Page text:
The trial of Adolf Eichmann, as presented in Hannah Arendt's Eichmann in Jerusalem, is the topic of discussion. Professor Shapiro asks students what made them uncomfortable, not only about Eichmann's actions as a Nazi officer, but also the actions of Israel in capturing, extraditing, trying, and executing him. This begs the questions, what makes a government legitimate? And more specifically, was the Third Reich illegitimate and was Eichmann breaking some kind of higher law? After class discussion, Professor Shapiro frames the five traditions that were introduced in the previous class as ways to answer this question of governmental legitimacy, and introduces John Locke, the topic of the next lecture, as a backdrop for these traditions.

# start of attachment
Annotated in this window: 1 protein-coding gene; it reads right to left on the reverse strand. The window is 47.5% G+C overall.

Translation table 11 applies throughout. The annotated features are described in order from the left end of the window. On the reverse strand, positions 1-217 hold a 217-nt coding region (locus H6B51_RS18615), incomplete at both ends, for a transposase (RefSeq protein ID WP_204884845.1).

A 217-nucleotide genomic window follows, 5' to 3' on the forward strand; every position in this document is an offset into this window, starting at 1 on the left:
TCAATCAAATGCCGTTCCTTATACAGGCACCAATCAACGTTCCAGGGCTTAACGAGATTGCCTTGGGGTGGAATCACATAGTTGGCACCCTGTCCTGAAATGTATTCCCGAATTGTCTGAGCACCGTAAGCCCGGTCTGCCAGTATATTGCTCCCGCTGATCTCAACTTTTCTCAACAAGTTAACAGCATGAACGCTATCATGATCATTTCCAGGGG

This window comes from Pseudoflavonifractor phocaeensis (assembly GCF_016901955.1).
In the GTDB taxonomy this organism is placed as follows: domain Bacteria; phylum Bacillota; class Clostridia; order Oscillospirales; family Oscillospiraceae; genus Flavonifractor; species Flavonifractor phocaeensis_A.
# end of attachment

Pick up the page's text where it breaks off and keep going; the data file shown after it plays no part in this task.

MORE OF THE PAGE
Arendt, Eichmann in Jerusalem, chapters 1-8 and 13-15
Arendt, Eichmann in Jerusalem, rest of the book [optional]
This course explores main answers to the question, "When do governments deserve our allegiance?" It starts with a survey of major political theories of the Enlightenment—Utilitarianism, Marxism, and the social contract tradition—through classical formulations, historical context, and contemporary debates relating to politics today. It then turns to the rejection of Enlightenment political thinking. Lastly, it deals with the nature of, and justifications for, democratic politics, and their relations to Enlightenment and Anti-Enlightenment political thinking. Practical implications of these arguments are covered through discussion of a variety of concrete problems.
This Yale College course, taught on campus twice per week for 50 minutes, was recorded for Open Yale Courses in Spring 2010.